I definitely agree that ongoing serial should be discouraged unless you're a fucking masochist. Even though I was used as an example of someone that's pulled it off, I can tell you it's a fucking bitch and I don't recommend it unless you are completely crazy dedicated. Most of my battles were discussed and planned months in advance with the people involved. Sometimes things happened that put these battles off even more since life happens. So that's months and months of just dying to do this specific plot point because you need the stars and planets to align in a specific way for both me and my opponent's schedules to align in a way that allows the comic to happen. So because this specific plot point has to happen next chronologically, I couldn't do anymore battles until it happened. (and it fucking sucked, I'd probably have like 50 battles if I hadn't taken this route)

I eventually went to BB only and now to the web comic format(thank you, Bobo!) just because it was just too much hassle to always set things up exactly how I wanted with someone else. Honestly this really isn't how the site should work. Collabs are okay, but when you can't just do what you want when you want, what's the point? Don't do it, guys! Just make the comics! If you want an ongoing story that's fine, but let your battle at hand influence what happens instead of X and Y must happen therefore I must battle this one specific person.

And yes for god's sake, your entire character back story and the shenanigans that happen with your character and someone else characters 100% totally don't matter on the site if we don't see it in your comics! I've seen so many people get caught up in "well, my character has this really cool story and these are his parents and he is BFFs with these other Void characters" and not actually fucking draw any of it, it's maddening. If you're an RPer that's fine, do what makes you happy. But you have to remember that if all this cool stuff happened either in discussion or through actual RP or through jams or random tumblr drawings and these events impact your comics at all, your reader is going to be lost because they weren't there for all the RPing.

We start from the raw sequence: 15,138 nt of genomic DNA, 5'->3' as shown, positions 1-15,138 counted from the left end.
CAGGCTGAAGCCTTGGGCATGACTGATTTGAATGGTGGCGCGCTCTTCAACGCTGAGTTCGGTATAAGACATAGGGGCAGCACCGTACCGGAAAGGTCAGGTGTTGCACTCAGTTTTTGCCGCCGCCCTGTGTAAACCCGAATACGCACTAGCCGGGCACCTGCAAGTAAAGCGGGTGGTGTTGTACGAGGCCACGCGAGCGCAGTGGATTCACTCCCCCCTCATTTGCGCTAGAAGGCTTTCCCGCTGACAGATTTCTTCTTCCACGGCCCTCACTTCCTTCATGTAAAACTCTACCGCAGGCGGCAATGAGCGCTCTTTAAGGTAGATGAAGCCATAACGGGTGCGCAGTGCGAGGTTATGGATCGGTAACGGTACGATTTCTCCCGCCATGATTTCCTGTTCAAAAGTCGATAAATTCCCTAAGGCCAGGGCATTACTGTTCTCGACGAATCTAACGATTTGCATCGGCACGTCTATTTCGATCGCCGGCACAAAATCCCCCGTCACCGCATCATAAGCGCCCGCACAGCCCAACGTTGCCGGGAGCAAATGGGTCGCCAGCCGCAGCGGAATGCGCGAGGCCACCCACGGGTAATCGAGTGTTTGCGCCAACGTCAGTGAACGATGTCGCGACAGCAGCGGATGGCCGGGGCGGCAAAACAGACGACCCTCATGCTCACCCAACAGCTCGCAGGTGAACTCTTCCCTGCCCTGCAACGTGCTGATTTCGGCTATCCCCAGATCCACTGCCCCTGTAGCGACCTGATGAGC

If it's important, show it in your comics. If you want to RP with your character outside of Void that's fine, just what happens in your RP needs to stay out of your comics. What happened between Character 1 and Character 2 does not matter to the reader if it did not happen in the comic. Spend less time with "what ifs" and more time with "I'm gonna make this shit actually happen in this motherfucking comic". Overplanning is the death of creativity on Void, don't do it. Too many things don't happen on the site because people get hung up on what ifs.

I think Monday pretty much covered everything else, so that's all I'm gonna say! haha
« Last Edit: Jan 02, 2014, 12:08 PM by Angie »
Kittens wearins mittens

Re: Void characters and how best to make them.
« Reply #6 on: Jan 02, 2014, 01:04 PM »
thank you for saying what ive been trying to say (and have been ignored) ever since I got back.

Re: Void characters and how best to make them.
« Reply #7 on: Jan 02, 2014, 02:00 PM »
wow, informative! I'm gonna need a minute to soak all this up, haha. Thank you for taking the time to type all this. From reading this I somehow get the feeling I'm doing Gray right and Lilyfeather wrong. So I have a question, if I have a character with a backstory- not a long, complex one but one with a couple moving pieces- would it be better to get that out of the way with a BB or slowly reveal it in parts through battles? I was angling for the latter but now I wonder if I'm going to be having an interaction with this other character and then suddenly stop and go "and now its time for Baggage". I'm not a.... particularly strong writer ^^;